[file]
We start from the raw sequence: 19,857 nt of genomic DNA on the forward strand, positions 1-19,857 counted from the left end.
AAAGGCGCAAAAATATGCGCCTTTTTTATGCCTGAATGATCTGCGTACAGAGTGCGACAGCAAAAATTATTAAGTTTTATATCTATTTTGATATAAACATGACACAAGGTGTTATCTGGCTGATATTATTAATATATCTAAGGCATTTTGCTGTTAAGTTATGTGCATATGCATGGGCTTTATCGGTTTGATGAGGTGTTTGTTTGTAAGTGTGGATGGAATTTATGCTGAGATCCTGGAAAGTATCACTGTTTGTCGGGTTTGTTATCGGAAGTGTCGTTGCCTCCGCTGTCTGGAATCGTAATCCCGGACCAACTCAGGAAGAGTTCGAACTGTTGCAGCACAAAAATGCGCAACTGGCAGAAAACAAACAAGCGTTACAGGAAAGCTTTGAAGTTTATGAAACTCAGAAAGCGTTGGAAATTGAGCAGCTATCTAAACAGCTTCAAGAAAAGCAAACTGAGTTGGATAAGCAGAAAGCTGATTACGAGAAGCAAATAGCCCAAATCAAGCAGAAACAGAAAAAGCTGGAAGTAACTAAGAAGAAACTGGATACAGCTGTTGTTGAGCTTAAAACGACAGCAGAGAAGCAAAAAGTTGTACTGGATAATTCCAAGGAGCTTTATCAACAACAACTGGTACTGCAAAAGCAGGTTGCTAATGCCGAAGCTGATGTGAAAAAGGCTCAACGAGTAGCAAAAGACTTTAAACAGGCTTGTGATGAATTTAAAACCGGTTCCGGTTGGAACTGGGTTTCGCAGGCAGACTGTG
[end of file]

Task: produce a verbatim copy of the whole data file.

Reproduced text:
We start from the raw sequence: 19,857 nt of genomic DNA on the forward strand, positions 1-19,857 counted from the left end.
AAAGGCGCAAAAATATGCGCCTTTTTTATGCCTGAATGATCTGCGTACAGAGTGCGACAGCAAAAATTATTAAGTTTTATATCTATTTTGATATAAACATGACACAAGGTGTTATCTGGCTGATATTATTAATATATCTAAGGCATTTTGCTGTTAAGTTATGTGCATATGCATGGGCTTTATCGGTTTGATGAGGTGTTTGTTTGTAAGTGTGGATGGAATTTATGCTGAGATCCTGGAAAGTATCACTGTTTGTCGGGTTTGTTATCGGAAGTGTCGTTGCCTCCGCTGTCTGGAATCGTAATCCCGGACCAACTCAGGAAGAGTTCGAACTGTTGCAGCACAAAAATGCGCAACTGGCAGAAAACAAACAAGCGTTACAGGAAAGCTTTGAAGTTTATGAAACTCAGAAAGCGTTGGAAATTGAGCAGCTATCTAAACAGCTTCAAGAAAAGCAAACTGAGTTGGATAAGCAGAAAGCTGATTACGAGAAGCAAATAGCCCAAATCAAGCAGAAACAGAAAAAGCTGGAAGTAACTAAGAAGAAACTGGATACAGCTGTTGTTGAGCTTAAAACGACAGCAGAGAAGCAAAAAGTTGTACTGGATAATTCCAAGGAGCTTTATCAACAACAACTGGTACTGCAAAAGCAGGTTGCTAATGCCGAAGCTGATGTGAAAAAGGCTCAACGAGTAGCAAAAGACTTTAAACAGGCTTGTGATGAATTTAAAACCGGTTCCGGTTGGAACTGGGTTTCGCAGGCAGACTGTG